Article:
There is no country in the social organization of which dinner plays a more important part than in that of England, and it is certainly an element in English public and political life to an extent quite unknown elsewhere. Institutions are inaugurated, charities fostered, parties organized, and events commemorated by means of a dinner. Private friendships originate at dinner, are cemented by good cookery, and, thanks to the enlightenment which has replaced the wild after-dinner orgies of our ancestors by the more refined and more civilized symposium of to-day, they
are seldom terminated-at dinner. But England, strange to say,
is remarkably deficient in indigenous literature of the dinner-table. We possess cookery-hooks by the score, it is true, but they are in general mere accumulations of recipes, useful enough in their way, but in no case even attempting to grapple with the whole art of dining. We cannot expect, perhaps, ever to rival the brilliant fancy and philosophic gastronomy of Brillat Savarin, the wide experience and quaint humour of Grimed de la Reyniere, the sublime devotion and executivh capacity of eareme, or the power of popularizing the highest branches of his art pos- sessed by Sever; but we had a right to look for something more comprehensive in scope and imaginative in treatment than the
eminent practicality of Mrs. Gla£183. Mr. Kirwan has at length
supplied the lacuna in English literature. A cosmopolitan diner- out for a life-time, and a giver of dinners himself, he unites great
experience and extensive reading in all departments of his sub- ject with a thorough though not extravagant appreciation of the practical beatings of the questions he discusses, and has pro- duced a work amusing to the general reader, full of suggestions for the most cultivated gastronome, and at the same time abound- ing in sound practical hints for the quietest and plainest menage.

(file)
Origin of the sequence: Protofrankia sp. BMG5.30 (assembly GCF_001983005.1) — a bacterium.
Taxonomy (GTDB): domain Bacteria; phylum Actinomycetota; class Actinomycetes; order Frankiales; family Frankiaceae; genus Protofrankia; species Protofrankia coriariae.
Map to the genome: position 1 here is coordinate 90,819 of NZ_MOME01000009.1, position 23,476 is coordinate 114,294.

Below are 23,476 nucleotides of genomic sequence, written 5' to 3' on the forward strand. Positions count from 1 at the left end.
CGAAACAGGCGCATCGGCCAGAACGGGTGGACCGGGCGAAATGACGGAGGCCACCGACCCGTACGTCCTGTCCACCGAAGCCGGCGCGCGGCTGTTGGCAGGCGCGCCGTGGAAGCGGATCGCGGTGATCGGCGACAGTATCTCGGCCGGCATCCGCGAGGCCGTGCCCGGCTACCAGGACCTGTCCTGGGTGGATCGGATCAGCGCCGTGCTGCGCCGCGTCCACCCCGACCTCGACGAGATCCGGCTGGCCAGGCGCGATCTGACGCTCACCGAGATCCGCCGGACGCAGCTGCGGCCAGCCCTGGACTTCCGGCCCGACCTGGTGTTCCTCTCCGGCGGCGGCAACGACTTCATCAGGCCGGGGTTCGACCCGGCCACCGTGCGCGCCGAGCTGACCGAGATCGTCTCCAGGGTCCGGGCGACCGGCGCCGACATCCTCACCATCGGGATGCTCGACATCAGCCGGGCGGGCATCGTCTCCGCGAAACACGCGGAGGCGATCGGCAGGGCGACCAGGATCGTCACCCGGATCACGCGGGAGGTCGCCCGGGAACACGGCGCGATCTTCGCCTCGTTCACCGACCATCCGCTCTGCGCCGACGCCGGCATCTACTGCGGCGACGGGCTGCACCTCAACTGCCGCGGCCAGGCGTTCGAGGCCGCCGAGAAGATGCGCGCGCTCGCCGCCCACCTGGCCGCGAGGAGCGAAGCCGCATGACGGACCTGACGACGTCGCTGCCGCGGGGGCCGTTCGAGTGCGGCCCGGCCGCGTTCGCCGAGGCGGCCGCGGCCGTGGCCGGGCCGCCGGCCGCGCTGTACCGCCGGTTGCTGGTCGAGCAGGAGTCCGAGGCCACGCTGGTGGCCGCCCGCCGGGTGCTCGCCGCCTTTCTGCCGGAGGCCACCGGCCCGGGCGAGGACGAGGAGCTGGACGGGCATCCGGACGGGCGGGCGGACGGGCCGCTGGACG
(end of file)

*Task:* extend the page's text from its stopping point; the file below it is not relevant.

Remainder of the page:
Mr. Kirwan does not profess, of course, in one volume to give even an outline of the history of the art of dining, or a biogra- phy of every genius who has cooked, ate, or written on dinners since dining was first separated from eating. He rightly dismisses the much over-rated culinary science of the ancients with a few specimens of their eccentric, not to say depraved, taste, and con- fines the historical portion of his work to a brief abstract of the rise, progress, and viciseitudes of the French school of cookery —that which has for several centuries dictated to the world what to eat and how to eat it. His special knowledge of France and French history renders him fully competent for the task, and he contrives in a comparatively very brief space to give a most interesting sketch of the various influences, political, national, or, personal, which have left their impress on French cookery as it now exists. He points out what revolutions in dining may be produced by a change of monarchs. Le Grand Monarque, for example, was a finished epicure ; his successor was gifted with a gross, undiscriminating, and voracious appetite, which rendered him totally incapable of profiting by the experience acquired by his grandfather's staff of cooks and the advance of years was at once cancelled. Of course there is a perfect mine of anecdote connected with the invention. of new dishes_ by great masters, and the tradition to posterity of their names enshrined in a time-honoured plat, and Mr. Kirwan works- it With skill; and the effect of the French Revolution in scattering throughout Europe the personnel of the royal and aristocratic kitchens, and thereby disseminating a practical acquaintance with French cookery which could hardly have been otherwise attained, gives occasion for many stories that are new and inter- esting. Mr. Kirwan's style is always amusing, and be never oversteps the point at which due appreciation of the good gifts of nature degenerates into excess. He does not either soar to the- height of Brillat Savatin, who tells us, in his Physiologie Guilt, as if the idea were too etherial and evanescent to be ex- pressed except in the highest metaphor, that "tin diner sans vieux fromage eat un jolie femme is qui maeque un coil; "or of Careme,. who says of Vatel, a chef of admirable devotedness and sense, of duty, but without genius, that " sa mort frappo—mais il no touche pas." But he hos written a book which he who dines should read.